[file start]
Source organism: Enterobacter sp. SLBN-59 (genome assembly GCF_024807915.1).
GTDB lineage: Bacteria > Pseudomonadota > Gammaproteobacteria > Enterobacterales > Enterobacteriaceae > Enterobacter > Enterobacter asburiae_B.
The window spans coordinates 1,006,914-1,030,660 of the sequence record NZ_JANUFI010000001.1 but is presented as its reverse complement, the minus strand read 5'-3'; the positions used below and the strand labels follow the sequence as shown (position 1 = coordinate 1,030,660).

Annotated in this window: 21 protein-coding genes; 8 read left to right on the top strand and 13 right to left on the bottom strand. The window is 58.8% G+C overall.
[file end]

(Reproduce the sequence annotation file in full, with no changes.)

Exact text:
Source organism: Enterobacter sp. SLBN-59 (genome assembly GCF_024807915.1).
GTDB lineage: Bacteria > Pseudomonadota > Gammaproteobacteria > Enterobacterales > Enterobacteriaceae > Enterobacter > Enterobacter asburiae_B.
The window spans coordinates 1,006,914-1,030,660 of the sequence record NZ_JANUFI010000001.1 but is presented as its reverse complement, the minus strand read 5'-3'; the positions used below and the strand labels follow the sequence as shown (position 1 = coordinate 1,030,660).

Annotated in this window: 21 protein-coding genes; 8 read left to right on the top strand and 13 right to left on the bottom strand. The window is 58.8% G+C overall.